The steamer Kalamazoo

Sometimes the best information about a wreck comes from a well written newspaper article, like this one from Chicago:


 Passenger Steamers Pilgrim and Kalamazoo Collide.

 She Lies Under Five Hundred Feet of Water


 They Were Transferred to the Decks of the Pilgrim.

 Wonderful Coolness of the Officers and Men—Statements Regarding the Disaster.

 “As the result of a collision in the middle of Lake Michigan shortly after midnight Tuesday night, the passenger steamer Kalamazoo, bound from Holland to Chicago, lies on the bottom of the lake under 500 feet of water, and the steamer Pilgrim, also in the passenger service, bound from Chicago to Saugatuck, lies at O’Connor’s dock at the foot of Illinois Street in a very badly damaged condition.

Luckily, though, both boats had full crews and goodly passenger lists, and a terrible panic succeeded the crash of collision, no lives were lost. That that is true is due no doubt to the admirable coolness and prompt action of the officers and crews of both boats.

In an instant after the collision there was wild commotion on board both steamers, but particularly on the Kalamazoo. There were several passengers on board, three of whom were women. Awakened by the shock, they rushed frantically into the cabin and their screams added to the panic. Captain Cummings had been thrown violently against the door jamb of the pilot house in the crash, putting great gashes in his face with the broken glass. He at once realized that he must get his passengers on board the Pilgrim, which lay alongside, the lake being as quiet as a millpond. The Women were literally carried by the sinking boat’s crew to the Pilgrim. All were in their night-clothes, but one of them had seized her wearing apparel as she had fled from her stateroom and still carried it in her hand. Another went crying from the end of the cabin to the other, shrieking, “Where is my husband?” until she, too, was carried to the Pilgrim, her rescuer assuring her that her husband was already safe on that boat.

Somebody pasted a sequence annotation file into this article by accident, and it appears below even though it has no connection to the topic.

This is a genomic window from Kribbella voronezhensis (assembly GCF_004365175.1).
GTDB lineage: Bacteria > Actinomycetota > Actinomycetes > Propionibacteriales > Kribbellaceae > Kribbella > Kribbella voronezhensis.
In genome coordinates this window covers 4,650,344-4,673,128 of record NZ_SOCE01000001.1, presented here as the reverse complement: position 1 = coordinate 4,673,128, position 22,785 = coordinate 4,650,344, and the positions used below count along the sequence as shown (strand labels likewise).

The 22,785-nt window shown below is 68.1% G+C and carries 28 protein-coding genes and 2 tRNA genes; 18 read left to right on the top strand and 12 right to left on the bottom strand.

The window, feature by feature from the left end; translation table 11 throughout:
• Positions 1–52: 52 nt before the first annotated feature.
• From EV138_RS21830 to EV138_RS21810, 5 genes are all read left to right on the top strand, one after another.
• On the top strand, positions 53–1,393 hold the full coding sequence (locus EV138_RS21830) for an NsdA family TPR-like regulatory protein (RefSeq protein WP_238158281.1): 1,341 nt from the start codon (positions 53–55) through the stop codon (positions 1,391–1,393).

Sank in Three Minutes.

As soon as the passengers had been removed the crew returned to the Kalamazoo and secured everything of value that could be quickly carried away. The boat was fast sinking, and in less than three minutes afterward, or some ten minutes after the collision, she sank decks-to. She was now full of water, but was held up by the woodwork and the air in various recesses about her decks.

Lines were attached to the floating hulk and the Pilgrim started to tow it ashore. It was not long before it was discovered that the water was pouring into that steamers hold as well, and all hands set to work with a drill to remove the cargo from the bow to the stern in order to hold the crushed timbers of the bow above the water line. In this they were successful, and the Pilgrim started to pull the wreck of the Kalamazoo back to Chicago, but this harbor was forty miles away and slow progress was made.

All the rest of the night the Pilgrim kept up continuous signals of distress with the hope that some tug or steamer would come to its assistance, when it would have been easy work to have got the Kalamazoo into shoal water. The latter kept sinking inch by inch, and finally went down. For some time after the wreck was entirely under water with the exception of her spars, the four-inch line running to the Pilgrim holding her up, but when it became certain that no aid was to reach them in time, this line was finally cut she sank in 500 feet of water at 8:12 o’clock Wednesday morning. The Pilgrim then continued on her way to this city, reaching here late Wednesday afternoon.

The Pilgrim, as she lay at O’Conner’s dock, at the foot of Illinois street last night plainly showed the terrific force of the collision. The stem was bent and twisted out of all shape, while the solid planks and timbers of the bow were crushed in on both sides, giving evidence that she had pierced the Kalamazoo not les that five feet. Had she been carrying her usual load she must have sunk very soon after the Kalamazoo had, and the crews and passengers of both boats would have been forced to battle with Lake Michigan in lifeboats and on rafts.

Nothing Saved